My friend, Dave Van Knapp of SensibleStocks.com, publishes an annual overview of the dividend-paying stock scene for $40. This year's edition, the seventh, came out last month and Dave was kind enough to send me a copy of Top 40 Dividend Growth Stocks for 2014.
Right upfront, these are the new features for 2014:
- A new selection of 40 Top Dividend Growth Stocks, including complete analyses and valuations
- Performance table to show how 2013′s Top 40 did
- New and expanded coverage of:
- A variety of terms and definitions in the glossary
- Risk and how to manage it
- How to get started
- Dividend growth stocks in retirement and retirement planning
- Dave's own demonstration Dividend Growth Portfolio
- Text and investment guide now covers over 180 pages
- At request of readers, the book uses a new, lower minimum yield requirement (2.0%) for those who look forward to decades of compounding.
In looking ahead, Dave writes that he feels "good about the general dividend outlook for 2014. I think that most companies have regained their footing since the Great Recession. It took some of them a few years to get there, but I think that most of them are there now."
Here's the table of contents:
In the introduction, Dave writes, "The principal goal of dividend growth investing is simple: To build a sufficient, reliable, steady stream of rising income." There are three phases in his process, each explained in a separate chapter:
Phase one is to identify the best dividend growth companies. By Dave's way of thinking, they:
- Are financially solid
- Have great business models with sustainable competitive advantages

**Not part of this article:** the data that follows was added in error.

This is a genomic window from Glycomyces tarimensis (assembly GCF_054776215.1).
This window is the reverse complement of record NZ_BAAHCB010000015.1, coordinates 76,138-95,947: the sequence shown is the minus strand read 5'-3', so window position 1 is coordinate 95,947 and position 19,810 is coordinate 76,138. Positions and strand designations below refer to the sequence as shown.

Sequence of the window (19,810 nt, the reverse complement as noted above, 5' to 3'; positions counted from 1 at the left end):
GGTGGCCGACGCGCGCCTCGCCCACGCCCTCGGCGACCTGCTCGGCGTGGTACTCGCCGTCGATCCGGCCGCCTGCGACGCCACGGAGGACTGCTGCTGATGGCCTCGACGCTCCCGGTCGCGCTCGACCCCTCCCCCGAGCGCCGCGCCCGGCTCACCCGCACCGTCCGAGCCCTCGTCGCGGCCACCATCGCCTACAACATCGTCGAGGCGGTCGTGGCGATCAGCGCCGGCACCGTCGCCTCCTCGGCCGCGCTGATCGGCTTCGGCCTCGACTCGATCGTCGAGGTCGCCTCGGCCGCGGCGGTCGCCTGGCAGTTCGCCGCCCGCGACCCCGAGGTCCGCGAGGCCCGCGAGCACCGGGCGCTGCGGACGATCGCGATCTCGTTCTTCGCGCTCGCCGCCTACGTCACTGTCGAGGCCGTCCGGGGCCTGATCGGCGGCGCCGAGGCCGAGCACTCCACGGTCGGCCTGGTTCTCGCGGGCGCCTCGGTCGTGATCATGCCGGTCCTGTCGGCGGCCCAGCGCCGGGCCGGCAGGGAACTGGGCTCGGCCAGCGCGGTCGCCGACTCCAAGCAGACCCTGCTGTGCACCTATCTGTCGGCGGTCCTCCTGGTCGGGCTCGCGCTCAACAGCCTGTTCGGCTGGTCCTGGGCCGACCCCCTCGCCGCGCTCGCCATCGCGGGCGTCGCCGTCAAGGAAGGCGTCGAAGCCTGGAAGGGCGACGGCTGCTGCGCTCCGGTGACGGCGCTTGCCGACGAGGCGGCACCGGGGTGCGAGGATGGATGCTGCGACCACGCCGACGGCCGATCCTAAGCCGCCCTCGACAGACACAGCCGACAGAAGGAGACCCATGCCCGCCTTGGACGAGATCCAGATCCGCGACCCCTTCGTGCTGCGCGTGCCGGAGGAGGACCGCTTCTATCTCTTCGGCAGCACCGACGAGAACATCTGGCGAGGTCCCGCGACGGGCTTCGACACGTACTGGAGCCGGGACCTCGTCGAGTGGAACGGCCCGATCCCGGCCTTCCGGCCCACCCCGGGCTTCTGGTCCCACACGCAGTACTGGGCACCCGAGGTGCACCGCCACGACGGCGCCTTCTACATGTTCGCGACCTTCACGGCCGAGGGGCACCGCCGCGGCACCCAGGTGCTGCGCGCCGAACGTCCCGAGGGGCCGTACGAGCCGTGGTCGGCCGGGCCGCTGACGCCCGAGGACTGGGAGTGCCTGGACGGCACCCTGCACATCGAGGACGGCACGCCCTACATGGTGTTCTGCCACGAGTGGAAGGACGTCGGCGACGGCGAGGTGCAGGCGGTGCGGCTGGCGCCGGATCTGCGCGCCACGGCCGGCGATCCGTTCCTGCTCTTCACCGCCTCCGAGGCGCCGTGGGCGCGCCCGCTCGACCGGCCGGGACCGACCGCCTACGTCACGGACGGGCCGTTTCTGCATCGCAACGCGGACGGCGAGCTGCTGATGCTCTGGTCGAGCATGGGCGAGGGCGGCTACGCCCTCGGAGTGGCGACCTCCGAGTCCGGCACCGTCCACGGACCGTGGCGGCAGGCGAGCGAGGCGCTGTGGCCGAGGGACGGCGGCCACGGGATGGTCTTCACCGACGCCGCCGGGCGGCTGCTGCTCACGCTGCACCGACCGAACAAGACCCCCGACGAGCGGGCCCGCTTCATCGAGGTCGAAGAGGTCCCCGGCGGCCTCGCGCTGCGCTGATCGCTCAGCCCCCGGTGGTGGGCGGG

- Offer a good initial yield at time of purchase
- Consistently raise their dividends
- Are relatively low in risk by dividend and stock price
On the last point, he clarifies that stock market risk can never be fully eliminated. Within the risk of the market, however, we want relatively stable companies, not firecrackers.
Phase two is valuation of companies so that you can purchase them at favorable prices. "You literally shop for stocks that are on sale," he writes.
Phase three is portfolio management. It includes everything not covered in the first two phases: How to make timely decisions to buy, sell, hold, or replace stocks; maximize dividend streams; exercise sound risk management; manage dividend cuts; and avoid outright loss of capital wherever possible.
After a terrific primer on the benefits of dividend income and buying companies that produce it, Dave outlines the characteristics of the best dividend stocks and then introduces the 2014 Top 40 with "sufficient variety" to "create a well-rounded portfolio" as shown in the following breakdown by sector, with the numbers at the front of each row taken from the Global Industry Classification Standard (GICS):
Each of the 2014 Top 40 gets a one-page Easy-Rate Scoresheet for simple comparison, and those follow various lists of the 40 sorted in different ways. Given the many ways of viewing the winners, you'll have no trouble choosing which are right for your portfolio. The highest dividend yield is 7.6 pct and the lowest is 2.0 pct.
Dave has preloaded all 40 of the stocks into F.A.S.T. Graphs and linked the page directly from within the eBook. Readers just click the link, then select the stock they want to see from a dropdown on the resulting page in their browser. The up-to-date graph for the selected stock will load. This is a convenient feature for readers that will remain timely all year.
Here are seven observations about this year's 40 from Dave. Note that DGR stands for dividend growth rate:
Dave closes with thoughts on how to use dividend-growth stocks in retirement planning, relying on a helpful cistern metaphor. He suggests picturing that your retirement assets "reside in a cistern, with pipes bringing assets in and taking them out." He says your retirement cistern has two goals:
- You must be able to draw enough from the cistern to fund your retirement adequately.
- The cistern must never go empty. In fact, it must never get even close enough to empty that you lose sleep or worry about the possibility.
With the help of this book, it won't. I wrote four years ago that this is the best dividend stock book I know. It still is, and it keeps getting better.